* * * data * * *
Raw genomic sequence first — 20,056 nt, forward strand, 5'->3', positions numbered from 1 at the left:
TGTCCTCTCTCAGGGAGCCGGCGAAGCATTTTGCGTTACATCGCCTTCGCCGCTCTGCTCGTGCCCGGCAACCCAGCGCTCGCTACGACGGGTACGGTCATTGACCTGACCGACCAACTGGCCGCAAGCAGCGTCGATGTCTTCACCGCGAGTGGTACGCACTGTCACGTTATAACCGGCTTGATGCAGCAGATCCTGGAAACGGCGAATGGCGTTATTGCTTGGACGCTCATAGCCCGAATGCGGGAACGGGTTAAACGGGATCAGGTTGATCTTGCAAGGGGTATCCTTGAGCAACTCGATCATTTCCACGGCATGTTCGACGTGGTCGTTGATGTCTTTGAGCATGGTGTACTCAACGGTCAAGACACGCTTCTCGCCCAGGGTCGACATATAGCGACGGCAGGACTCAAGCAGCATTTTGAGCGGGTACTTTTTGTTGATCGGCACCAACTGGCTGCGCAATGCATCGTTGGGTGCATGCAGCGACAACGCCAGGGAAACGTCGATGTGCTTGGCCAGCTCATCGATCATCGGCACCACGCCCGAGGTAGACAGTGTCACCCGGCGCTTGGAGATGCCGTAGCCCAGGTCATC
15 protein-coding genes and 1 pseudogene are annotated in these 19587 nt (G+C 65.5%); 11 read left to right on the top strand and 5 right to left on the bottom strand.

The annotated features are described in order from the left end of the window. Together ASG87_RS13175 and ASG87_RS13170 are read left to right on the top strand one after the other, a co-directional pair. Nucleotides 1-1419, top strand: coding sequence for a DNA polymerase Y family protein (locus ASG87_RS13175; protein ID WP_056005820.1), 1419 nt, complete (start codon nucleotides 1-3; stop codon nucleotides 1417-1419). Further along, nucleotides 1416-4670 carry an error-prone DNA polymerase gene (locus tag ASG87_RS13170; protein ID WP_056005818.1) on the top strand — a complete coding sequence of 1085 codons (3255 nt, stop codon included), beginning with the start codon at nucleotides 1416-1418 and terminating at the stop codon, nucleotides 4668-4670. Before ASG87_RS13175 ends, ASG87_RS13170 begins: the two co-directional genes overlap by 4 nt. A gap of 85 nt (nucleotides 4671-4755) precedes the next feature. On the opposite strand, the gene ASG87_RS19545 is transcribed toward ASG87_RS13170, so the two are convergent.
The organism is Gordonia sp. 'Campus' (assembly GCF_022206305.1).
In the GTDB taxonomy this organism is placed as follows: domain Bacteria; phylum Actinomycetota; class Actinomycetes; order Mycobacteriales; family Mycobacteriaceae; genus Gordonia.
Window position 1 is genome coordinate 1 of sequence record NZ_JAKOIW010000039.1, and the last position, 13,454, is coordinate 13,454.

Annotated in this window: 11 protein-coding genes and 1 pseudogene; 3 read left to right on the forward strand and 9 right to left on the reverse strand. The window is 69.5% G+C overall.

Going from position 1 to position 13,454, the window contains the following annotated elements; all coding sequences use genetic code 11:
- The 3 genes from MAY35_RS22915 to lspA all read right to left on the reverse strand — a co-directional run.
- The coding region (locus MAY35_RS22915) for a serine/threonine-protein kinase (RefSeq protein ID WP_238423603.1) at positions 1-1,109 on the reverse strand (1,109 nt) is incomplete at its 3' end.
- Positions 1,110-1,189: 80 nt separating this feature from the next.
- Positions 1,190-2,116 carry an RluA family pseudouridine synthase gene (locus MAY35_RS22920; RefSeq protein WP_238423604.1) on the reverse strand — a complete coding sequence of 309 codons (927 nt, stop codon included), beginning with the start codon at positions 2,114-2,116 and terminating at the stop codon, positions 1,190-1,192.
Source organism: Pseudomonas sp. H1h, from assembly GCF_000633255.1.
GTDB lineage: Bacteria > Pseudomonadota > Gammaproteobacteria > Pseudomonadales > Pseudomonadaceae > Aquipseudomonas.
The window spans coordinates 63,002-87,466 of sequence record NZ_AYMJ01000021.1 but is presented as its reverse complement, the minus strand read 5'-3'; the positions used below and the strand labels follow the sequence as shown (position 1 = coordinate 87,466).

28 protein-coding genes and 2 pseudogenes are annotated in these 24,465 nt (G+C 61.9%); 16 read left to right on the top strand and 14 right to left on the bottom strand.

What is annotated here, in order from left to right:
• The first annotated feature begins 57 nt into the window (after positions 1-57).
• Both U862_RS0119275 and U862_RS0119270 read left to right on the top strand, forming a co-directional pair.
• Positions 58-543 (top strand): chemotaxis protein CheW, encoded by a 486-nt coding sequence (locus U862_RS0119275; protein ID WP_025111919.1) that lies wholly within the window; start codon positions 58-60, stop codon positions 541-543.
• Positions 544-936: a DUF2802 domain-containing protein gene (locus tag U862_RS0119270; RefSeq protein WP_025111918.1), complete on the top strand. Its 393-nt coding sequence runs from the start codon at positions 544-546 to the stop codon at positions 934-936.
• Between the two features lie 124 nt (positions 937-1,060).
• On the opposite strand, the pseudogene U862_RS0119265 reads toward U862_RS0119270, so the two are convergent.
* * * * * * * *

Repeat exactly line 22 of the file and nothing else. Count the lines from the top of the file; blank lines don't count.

• Positions 544-936: a DUF2802 domain-containing protein gene (locus tag U862_RS0119270; RefSeq protein WP_025111918.1), complete on the top strand. Its 393-nt coding sequence runs from the start codon at positions 544-546 to the stop codon at positions 934-936.